Autumn brings to mind school days…
Hats off to The Disney Channel! They’ve launched a “Choose Kindness” campaign to encourage children to stop bullying one another. October is Anti-Bullying Awareness Month. On the 1st, Blue Shirt Day, people were encouraged by an organization called Stomp Out Bullying to wear bright blue shirts to bring attention to the issue. Stomp Out Bullying deserves kudos, too.
Any organization that tries to stop bullying, in my opinion, should get as much applause as possible. I know what I’m talking about. Once upon a time, I was bullied myself.
Yet there’s a bullying issue that I feel does not ever seem to get addressed, no matter how many websites and organizations do their very best to bring the matter out in the open. It’s the issue of teachers bullying students.
And it’s bad.
I saw bullying teachers at their absolute worst not in the public schools I attended, but in one Catholic and one private one. I saw:
– A boy get flipped over background in his desk, crash-landing on his back on the floor, just for smiling;
– Another boy made to kneel on a hard wooden floor for an hour over a minor infraction;
– A girl whose skirt, deemed “too short,” was cut down by a screaming principal wielding a scissors;
– Two children who were daily berated in front of the class because the teachers deemed them somehow “unworthy,” though it was never specified just of what (though I suspect the fact they had a different European background than that of those teachers had a lot to do with it);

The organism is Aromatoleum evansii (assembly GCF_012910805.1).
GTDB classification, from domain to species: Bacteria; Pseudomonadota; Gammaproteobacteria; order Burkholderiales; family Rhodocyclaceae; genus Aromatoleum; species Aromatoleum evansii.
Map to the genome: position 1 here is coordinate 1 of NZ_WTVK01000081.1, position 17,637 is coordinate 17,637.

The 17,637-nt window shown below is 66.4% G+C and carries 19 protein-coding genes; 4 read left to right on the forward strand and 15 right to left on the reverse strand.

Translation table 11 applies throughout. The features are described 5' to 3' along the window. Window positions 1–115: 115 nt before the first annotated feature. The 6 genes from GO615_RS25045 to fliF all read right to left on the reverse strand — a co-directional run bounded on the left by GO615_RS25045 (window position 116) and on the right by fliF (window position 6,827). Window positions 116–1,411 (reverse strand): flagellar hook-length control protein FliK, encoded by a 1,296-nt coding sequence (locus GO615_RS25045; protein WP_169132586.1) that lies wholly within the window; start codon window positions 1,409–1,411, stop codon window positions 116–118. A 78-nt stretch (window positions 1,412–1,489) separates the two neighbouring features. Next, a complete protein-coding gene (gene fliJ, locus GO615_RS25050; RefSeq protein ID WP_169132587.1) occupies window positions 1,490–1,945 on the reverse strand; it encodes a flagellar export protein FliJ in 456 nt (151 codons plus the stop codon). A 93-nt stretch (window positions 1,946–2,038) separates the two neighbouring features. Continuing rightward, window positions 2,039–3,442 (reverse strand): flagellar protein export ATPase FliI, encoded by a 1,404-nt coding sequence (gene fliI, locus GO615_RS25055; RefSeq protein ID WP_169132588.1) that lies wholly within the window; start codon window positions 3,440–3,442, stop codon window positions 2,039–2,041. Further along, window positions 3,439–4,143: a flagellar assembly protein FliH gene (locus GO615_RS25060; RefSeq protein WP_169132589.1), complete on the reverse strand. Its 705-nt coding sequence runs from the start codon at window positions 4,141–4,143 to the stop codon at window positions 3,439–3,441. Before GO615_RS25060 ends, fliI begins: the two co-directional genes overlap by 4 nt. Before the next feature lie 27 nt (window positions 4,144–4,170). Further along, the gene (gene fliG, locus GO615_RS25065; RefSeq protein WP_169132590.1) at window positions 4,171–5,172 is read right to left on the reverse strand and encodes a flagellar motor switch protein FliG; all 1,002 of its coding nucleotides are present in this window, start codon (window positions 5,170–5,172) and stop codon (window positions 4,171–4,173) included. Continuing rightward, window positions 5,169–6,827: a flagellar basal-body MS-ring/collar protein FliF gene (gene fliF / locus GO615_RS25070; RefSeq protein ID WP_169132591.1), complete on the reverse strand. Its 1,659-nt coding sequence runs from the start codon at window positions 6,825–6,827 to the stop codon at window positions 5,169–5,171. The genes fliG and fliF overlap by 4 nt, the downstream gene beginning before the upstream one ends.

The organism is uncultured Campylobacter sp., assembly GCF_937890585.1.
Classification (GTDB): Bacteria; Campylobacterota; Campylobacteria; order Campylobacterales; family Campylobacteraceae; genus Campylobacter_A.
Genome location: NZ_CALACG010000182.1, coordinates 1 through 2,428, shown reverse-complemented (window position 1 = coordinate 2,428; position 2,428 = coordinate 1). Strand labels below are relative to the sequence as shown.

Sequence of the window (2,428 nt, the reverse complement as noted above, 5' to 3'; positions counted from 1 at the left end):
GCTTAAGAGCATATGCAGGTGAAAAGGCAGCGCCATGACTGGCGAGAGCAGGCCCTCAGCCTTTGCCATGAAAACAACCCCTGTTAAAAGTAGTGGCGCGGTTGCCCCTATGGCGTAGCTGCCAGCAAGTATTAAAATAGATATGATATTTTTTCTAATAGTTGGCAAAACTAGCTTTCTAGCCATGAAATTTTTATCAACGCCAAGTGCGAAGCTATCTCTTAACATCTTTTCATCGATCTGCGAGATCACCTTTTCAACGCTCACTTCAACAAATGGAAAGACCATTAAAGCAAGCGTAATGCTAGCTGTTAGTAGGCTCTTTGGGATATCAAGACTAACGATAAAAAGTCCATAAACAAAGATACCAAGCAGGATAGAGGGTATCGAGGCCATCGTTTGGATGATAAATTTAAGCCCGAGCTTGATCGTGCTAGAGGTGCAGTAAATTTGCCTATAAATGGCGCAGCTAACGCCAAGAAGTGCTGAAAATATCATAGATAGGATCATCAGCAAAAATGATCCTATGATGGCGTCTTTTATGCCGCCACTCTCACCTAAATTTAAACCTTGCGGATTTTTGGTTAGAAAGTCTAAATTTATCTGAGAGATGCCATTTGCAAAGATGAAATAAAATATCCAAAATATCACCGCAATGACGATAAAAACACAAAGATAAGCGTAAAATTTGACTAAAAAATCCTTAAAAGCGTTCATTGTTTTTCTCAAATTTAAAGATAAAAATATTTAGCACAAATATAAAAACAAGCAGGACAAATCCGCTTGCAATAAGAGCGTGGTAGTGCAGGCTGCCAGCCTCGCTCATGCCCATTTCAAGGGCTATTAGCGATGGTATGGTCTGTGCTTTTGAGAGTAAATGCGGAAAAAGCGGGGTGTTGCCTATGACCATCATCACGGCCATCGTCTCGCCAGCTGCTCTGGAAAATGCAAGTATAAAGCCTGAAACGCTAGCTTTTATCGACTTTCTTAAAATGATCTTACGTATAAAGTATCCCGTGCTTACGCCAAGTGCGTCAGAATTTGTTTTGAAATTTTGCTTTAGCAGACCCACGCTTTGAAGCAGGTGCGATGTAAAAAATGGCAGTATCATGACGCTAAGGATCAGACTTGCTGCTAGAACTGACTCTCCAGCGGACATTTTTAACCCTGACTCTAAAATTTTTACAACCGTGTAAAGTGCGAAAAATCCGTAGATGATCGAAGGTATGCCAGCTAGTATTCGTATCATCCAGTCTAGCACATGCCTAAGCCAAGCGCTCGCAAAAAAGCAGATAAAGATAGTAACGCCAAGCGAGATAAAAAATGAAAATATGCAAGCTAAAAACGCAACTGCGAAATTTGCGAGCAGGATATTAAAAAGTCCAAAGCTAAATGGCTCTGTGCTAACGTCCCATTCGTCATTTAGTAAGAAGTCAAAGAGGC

– Girls put down and threatened, daily, with expulsion for their grades;
– A teacher referring to an overweight kid as “Gross” in front of other students, thus encouraging them to also use the appellation;
– Children being downgraded so that other kids whose parents donated more money could have a better class rank;
– An entire week of abuse directed at several grades of children just because a few girls laughed during a class trip;
And more. Quite a lot more. Those stories were only the ones I saw happening to other children. I’ve got one of my own as well.
It’s one matter if a child is mistreated by other children, but when your tormentors turn out to be the adults who should be responsible, but aren’t, are supposed to be keeping order, but don’t, and are charged with keeping you safe, when they’re actually making a target out of you, that’s just unnatural, if not also surreal, and it’s the epitome of wrong. Ridiculous, too. Picture a 40-year-old calling a child names and you’ll get an idea of exactly how ludicrous it is.
So many people I know have horror stories like these about teachers abusing students with bullying tactics. While it’s wonderful that there’s so much attention given, now, to children bullying children, why is there such a dearth of information about adults, teachers, coaches, etc., bullying kids? Where is the outcry? Why does this never get addressed?
Does no one realize just how sick these adults have to be to behave in such a manner the first place?
Last night, on a re-run of Criminal Minds, one of the FBI agents said, “The smaller the victim, the easier to control.”
Really? Well, what happened to me was quite a saga. There were some teachers at one school who made my life beyond miserable, and did so deliberately. The worst one of them all is still alive, and so is another. I’ve been saving the full details about it for a book I’m planning to write one day.
Easy to control, are we? Let them try controlling that!